There is nothing less American than that. Therefore, although we share many of the same values, we don’t share the one that actually matters, the right of the people to decide their future for themselves. I regret, but they don’t belong here. You deny the sovereignty of this nation. Therefore the nation denies you. We aren’t a free-for-all to be trifled with.

    I have housework. Godspeed.

  • [6] February 1, 2015 at 2:43pm

    Mr. Prydain,

    I think the issue between our different schools of thought is that you (it seems) look to government to solve problems, while I look to people. When the government is kept local, that is the people. When it extends far and wide, that is bureaucracy.

    I thoroughly disagree on education being a reasonable “expectation.” First off, if you are illegal, you don’t have expectations. Illegals are not citizens of this country, and as such have no rights to any of its protections. Protections can be offered out of the goodwill of local people should they so chose, but that is a far cry from walking into the country and “expecting…” anything from it.

    Next, what the federal government pays for, the federal government controls. The last thing I want is the federal government having any control over my children’s education. My children get the most affordable education God granted on humanity, from their parents at home, because I do not dare trust the federal government funded schools to educate my children academically, morally, or socially. If my local area, headed by the elected school board, was able to control the schools here, perhaps I would find them qualified enough to educate my children.

    Therefore, at its core, I disagree with you and those in this article. If we could get that fundamental difference in culture across the aisle, maybe we could find the common ground to understand each other. I’d actually like that.

  • [7] February 1, 2015 at 1:52pm

    “I’m no troll” I’ll take your word for it. :)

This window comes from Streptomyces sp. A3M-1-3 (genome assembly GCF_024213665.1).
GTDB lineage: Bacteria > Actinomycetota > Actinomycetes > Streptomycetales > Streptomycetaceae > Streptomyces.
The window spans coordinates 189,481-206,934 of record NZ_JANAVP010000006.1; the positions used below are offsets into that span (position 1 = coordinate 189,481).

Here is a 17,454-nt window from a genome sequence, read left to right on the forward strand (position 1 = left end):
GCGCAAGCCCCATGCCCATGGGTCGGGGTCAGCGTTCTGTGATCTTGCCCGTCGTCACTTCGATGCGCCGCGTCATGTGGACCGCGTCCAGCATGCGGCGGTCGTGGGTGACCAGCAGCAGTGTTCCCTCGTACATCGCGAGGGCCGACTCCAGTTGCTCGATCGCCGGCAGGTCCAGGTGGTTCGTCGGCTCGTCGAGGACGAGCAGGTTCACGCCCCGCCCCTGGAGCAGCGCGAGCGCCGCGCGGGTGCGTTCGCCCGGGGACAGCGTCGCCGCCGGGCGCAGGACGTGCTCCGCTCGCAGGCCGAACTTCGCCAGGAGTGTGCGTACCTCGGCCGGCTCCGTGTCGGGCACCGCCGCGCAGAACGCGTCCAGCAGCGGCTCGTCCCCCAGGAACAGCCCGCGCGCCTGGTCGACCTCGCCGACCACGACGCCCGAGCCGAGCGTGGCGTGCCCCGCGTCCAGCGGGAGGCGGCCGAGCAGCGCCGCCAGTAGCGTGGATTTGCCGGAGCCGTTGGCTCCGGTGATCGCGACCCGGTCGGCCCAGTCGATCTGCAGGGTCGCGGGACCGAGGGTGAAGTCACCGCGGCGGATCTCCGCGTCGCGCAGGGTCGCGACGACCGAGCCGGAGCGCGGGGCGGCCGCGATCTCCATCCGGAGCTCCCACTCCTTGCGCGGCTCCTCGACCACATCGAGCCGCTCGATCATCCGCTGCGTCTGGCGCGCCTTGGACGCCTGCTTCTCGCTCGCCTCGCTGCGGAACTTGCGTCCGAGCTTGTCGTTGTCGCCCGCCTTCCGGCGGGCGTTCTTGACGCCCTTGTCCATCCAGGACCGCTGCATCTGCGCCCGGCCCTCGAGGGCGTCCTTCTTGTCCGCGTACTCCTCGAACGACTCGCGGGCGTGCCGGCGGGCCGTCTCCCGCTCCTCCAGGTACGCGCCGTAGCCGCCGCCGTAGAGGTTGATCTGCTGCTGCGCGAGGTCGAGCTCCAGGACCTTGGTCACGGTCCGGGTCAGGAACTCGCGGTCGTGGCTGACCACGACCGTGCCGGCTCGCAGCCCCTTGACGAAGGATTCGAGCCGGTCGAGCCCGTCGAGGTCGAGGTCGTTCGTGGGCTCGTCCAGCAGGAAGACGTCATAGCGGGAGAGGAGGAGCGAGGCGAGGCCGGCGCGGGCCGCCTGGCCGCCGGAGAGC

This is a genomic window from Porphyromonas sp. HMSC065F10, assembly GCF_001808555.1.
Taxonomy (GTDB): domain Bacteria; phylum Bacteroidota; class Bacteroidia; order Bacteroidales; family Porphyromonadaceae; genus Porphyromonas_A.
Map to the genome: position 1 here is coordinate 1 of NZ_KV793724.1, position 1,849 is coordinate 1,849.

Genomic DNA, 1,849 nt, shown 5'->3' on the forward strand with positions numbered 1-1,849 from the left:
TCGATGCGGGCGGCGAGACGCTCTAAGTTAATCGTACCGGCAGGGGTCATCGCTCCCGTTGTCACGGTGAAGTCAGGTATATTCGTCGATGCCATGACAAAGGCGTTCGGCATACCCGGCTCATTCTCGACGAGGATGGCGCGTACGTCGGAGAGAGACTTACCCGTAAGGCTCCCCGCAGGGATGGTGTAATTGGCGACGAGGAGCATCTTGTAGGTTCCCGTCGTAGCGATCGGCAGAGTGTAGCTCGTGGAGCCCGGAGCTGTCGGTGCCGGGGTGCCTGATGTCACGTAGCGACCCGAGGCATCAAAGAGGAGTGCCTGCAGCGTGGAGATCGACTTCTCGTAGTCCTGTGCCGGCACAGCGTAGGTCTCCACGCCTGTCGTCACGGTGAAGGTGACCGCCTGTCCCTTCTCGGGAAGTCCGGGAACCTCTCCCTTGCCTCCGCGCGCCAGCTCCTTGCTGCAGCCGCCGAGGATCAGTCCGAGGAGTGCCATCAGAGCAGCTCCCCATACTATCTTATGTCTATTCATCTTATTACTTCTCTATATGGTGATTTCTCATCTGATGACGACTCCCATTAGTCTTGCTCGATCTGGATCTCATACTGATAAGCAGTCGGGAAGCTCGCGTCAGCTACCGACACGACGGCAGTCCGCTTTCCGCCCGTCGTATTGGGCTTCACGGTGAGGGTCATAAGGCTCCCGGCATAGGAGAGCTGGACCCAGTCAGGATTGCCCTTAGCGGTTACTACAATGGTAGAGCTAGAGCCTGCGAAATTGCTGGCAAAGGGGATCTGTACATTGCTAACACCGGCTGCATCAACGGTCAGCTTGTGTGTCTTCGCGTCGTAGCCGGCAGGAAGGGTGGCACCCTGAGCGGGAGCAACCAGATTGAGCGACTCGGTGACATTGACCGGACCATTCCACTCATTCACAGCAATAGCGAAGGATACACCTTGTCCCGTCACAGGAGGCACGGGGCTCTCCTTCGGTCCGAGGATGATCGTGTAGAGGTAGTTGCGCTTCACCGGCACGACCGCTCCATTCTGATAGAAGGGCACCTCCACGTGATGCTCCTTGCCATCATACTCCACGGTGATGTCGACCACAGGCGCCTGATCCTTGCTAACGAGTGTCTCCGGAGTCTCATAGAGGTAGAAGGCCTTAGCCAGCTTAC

I just quoted in black and white the demand for our money. “Asking” for “affordable education” is the same thing. Do you realize that before the government took it over, the townships of America paid for the teachers and schoolbooks directly out of their own pocket? Now, instead, the government requires it out of our pocket, wastes half of it, and then hands the other half to the education boards for them to waste half of it before the kids benefit. I’m not blaming that on illegal immigrants themselves, but they are making the problem a hundred times worse.

    That is the second problem with the illegal immigrants. They come here to put us in the chains of the places they left. They do not understand our ways, our values. Part of the point of legal immigration is so they can learn something about that before we set them out as a voter and citizen of this country. Sure, we have the resources, when the extra government that most of the illegal citizens and their barely legal families keep voting for steps out of the way.

    Believe it or not, I am not callous to the plight of people who flee to here. I never said they couldn’t work hard either. But I also know that a society can’t just absorb mass amounts of people without a dime to rub, who aren’t even of the same culture, without problems. In a place like America, where we vote our future, this is actually even greater a problem.